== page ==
“We are going to die here.”
I didn’t consider it a prophecy as much as a statement of fact. Here was the Utah Salt Flats. We were alone. Vastly alone. The 64 Chevelle, which had until an hour and twenty two minutes ago been our transportation, had already expired. Detouring from our trek to riches and paparazzi that is Los Angeles seemed a brilliant decision. We would take a day to test the upper limits of the Chevelle. Decision is too strong a word, since it implies thought was involved. Also measuring. Apparently we can’t read maps. It took three days to reach the flats, three days we didn’t budget for, not to mention the three days to get back. We were broke, hungry and parched. Like the Chevelle.
In our first and only lame attempt, we had reached 110 miles per hour before a pothole ripped the front suspension from its usable location. “They were supposed to be flat,” groused Mike. The Chevelle responded by promptly retching its radiator fluid all over the desert floor. The shame of it was, I was at the point of drinking that radiator fluid. “Probably didn’t even have coolant.” Since Mike was already in a lousy mood, I considered it poor sportsmanship to point out maintenance was his responsibility.
The parched feeling had been present in the back of my throat since the Chevelle died. At first I thought it was psychological. Now I realized, I really was thirsty. Staring at the detritus of various fast food restaurants that lay littered around us didn’t help. We had emptied the contents of the Chevelle into the desert in the vain hope that a bottle of water had somehow snuck it’s way in amongst all the Coke containers. No such luck.
“At least we had breakfast.” Mike was trying to be cheerful. It was the last time we’d had something to drink.
“What’d you have?” I asked.
Me too. Bad choice. Suddenly I had to pee. I thought briefly of capturing the stream, distilling it, and drinking the condensation, but realized that we had crushed every coke can on our foreheads. It seemed juvenile at the time, too. There had to be a container of some sort in the Chevelle, at least something we could improvise. Even though it was only a quarter to ten, the radiation from the flats was oppressive, and I was too removed from immediate death to be anything but fatalistic.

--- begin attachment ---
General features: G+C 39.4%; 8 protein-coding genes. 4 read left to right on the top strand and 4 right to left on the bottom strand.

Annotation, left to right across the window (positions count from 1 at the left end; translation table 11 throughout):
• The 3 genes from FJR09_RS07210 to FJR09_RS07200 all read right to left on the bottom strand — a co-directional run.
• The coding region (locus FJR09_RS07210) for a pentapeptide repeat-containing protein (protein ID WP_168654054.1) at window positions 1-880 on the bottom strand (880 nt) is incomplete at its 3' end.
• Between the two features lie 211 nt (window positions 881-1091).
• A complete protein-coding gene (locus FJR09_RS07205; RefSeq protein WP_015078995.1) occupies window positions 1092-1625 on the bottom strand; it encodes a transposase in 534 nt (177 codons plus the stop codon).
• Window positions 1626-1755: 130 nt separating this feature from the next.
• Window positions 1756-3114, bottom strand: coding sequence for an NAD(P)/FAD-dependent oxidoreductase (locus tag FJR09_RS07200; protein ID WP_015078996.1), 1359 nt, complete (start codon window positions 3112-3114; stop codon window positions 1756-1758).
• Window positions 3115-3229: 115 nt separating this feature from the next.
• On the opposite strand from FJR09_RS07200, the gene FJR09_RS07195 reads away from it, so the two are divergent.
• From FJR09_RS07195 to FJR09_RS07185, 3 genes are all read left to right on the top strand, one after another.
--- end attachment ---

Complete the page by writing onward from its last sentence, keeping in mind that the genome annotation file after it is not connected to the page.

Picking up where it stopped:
I looked over at Mike. His shirt was wrapped around his head, he had the beginnings of a sunburn, and he was sweating profusely. “Yeah?”
“You’re a Christian, right?” I nodded. “Me too.” The surprise must have registered on my face. “Just now,” answered Mike.
“Well, isn’t that convenient,” said the church lady voice in my head. Outwardly, I merely grunted.
“I want to be baptized,” Mike continued. I looked around. Fine place, fine time.
“I’m not ordained.”
“I’m not a pastor. I haven’t been called by a church.”
“I’m asking you.”
“It’s not the same,” I sighed. A theological lesson before dying. It’s not the way I had intended to go.
“Where’s it say you have to be ordained?” asked Mike.
“Church constitution, section 5, paragraph 3, ‘Duties of a Pastor.’”
“Really? That’s in there?”
“I have no idea,” I confessed. “I never read it.”
“You’d lie to a dying man?”
“Well, the chances of being found out are pretty slim… Why do you want to get baptized anyway? It’s not like something magical is going to happen.”
“Jesus said to,” answered Mike
“How do you know?” I asked.
Mike pulled a slim New Testament out of his back pocket. Funny how I’d never noticed it before. It seemed pretty well read. “It’s in here,” he said. He had me there.
“Why don’t you wait until we get to Los Angeles,” I asked.
Formidable thoughts took several minutes to process before I interrupted the now faintly hissing Chevelle. “What’s the big deal, then?”
“You don’t wait for convenient times to be obedient.” Quiet, but with conviction. The parching of my throat reached a new level.
“We don’t have any water,” I croaked. My urge to pee returned. No, that would be sacrilegious.
“We could use spit,” offered Mike. I weighed the options. “Jesus rubbed spit in the blind man’s eyes,” Mike continued. I didn’t see that coming.
“We’ll never have enough to immerse you,” I protested.
“Some people sprinkle.”
Yes, they do.
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